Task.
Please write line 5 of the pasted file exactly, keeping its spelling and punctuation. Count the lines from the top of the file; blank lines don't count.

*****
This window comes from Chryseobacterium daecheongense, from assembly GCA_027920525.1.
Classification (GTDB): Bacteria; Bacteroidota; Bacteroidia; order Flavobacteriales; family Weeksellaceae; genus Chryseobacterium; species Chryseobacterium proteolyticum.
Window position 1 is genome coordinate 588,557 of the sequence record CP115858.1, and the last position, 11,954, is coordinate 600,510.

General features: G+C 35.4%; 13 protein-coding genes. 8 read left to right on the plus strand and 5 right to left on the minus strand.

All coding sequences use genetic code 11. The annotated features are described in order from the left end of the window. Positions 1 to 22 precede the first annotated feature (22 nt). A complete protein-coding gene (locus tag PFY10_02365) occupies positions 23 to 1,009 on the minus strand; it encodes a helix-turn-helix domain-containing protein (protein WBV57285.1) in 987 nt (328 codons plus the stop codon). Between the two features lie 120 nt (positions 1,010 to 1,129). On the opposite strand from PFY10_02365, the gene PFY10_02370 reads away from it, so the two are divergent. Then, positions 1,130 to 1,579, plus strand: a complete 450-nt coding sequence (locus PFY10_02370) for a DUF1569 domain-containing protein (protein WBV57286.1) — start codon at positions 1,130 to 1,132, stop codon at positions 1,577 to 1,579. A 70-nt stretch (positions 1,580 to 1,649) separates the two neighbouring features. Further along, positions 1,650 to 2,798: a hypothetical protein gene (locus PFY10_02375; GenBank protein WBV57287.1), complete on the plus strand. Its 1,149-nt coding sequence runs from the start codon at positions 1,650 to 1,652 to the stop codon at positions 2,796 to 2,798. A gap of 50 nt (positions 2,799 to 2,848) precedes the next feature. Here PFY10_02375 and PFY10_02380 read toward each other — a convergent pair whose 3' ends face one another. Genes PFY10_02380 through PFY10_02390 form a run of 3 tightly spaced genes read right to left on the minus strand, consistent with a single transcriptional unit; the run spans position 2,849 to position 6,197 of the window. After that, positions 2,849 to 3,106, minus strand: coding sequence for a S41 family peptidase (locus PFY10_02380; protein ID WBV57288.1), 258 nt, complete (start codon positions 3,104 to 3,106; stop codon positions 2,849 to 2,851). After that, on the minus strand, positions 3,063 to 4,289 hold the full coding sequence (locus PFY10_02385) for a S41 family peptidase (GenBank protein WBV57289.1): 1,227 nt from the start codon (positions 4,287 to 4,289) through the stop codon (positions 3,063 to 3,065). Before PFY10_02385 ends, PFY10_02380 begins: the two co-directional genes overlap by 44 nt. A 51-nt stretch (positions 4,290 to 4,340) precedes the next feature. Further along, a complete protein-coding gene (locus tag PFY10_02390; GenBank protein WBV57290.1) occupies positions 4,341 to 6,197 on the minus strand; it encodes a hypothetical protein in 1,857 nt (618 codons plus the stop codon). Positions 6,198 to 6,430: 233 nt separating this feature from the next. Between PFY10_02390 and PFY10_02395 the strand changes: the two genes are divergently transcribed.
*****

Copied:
All coding sequences use genetic code 11. The annotated features are described in order from the left end of the window. Positions 1 to 22 precede the first annotated feature (22 nt). A complete protein-coding gene (locus tag PFY10_02365) occupies positions 23 to 1,009 on the minus strand; it encodes a helix-turn-helix domain-containing protein (protein WBV57285.1) in 987 nt (328 codons plus the stop codon). Between the two features lie 120 nt (positions 1,010 to 1,129). On the opposite strand from PFY10_02365, the gene PFY10_02370 reads away from it, so the two are divergent. Then, positions 1,130 to 1,579, plus strand: a complete 450-nt coding sequence (locus PFY10_02370) for a DUF1569 domain-containing protein (protein WBV57286.1) — start codon at positions 1,130 to 1,132, stop codon at positions 1,577 to 1,579. A 70-nt stretch (positions 1,580 to 1,649) separates the two neighbouring features. Further along, positions 1,650 to 2,798: a hypothetical protein gene (locus PFY10_02375; GenBank protein WBV57287.1), complete on the plus strand. Its 1,149-nt coding sequence runs from the start codon at positions 1,650 to 1,652 to the stop codon at positions 2,796 to 2,798. A gap of 50 nt (positions 2,799 to 2,848) precedes the next feature. Here PFY10_02375 and PFY10_02380 read toward each other — a convergent pair whose 3' ends face one another. Genes PFY10_02380 through PFY10_02390 form a run of 3 tightly spaced genes read right to left on the minus strand, consistent with a single transcriptional unit; the run spans position 2,849 to position 6,197 of the window. After that, positions 2,849 to 3,106, minus strand: coding sequence for a S41 family peptidase (locus PFY10_02380; protein ID WBV57288.1), 258 nt, complete (start codon positions 3,104 to 3,106; stop codon positions 2,849 to 2,851). After that, on the minus strand, positions 3,063 to 4,289 hold the full coding sequence (locus PFY10_02385) for a S41 family peptidase (GenBank protein WBV57289.1): 1,227 nt from the start codon (positions 4,287 to 4,289) through the stop codon (positions 3,063 to 3,065). Before PFY10_02385 ends, PFY10_02380 begins: the two co-directional genes overlap by 44 nt. A 51-nt stretch (positions 4,290 to 4,340) precedes the next feature. Further along, a complete protein-coding gene (locus tag PFY10_02390; GenBank protein WBV57290.1) occupies positions 4,341 to 6,197 on the minus strand; it encodes a hypothetical protein in 1,857 nt (618 codons plus the stop codon). Positions 6,198 to 6,430: 233 nt separating this feature from the next. Between PFY10_02390 and PFY10_02395 the strand changes: the two genes are divergently transcribed.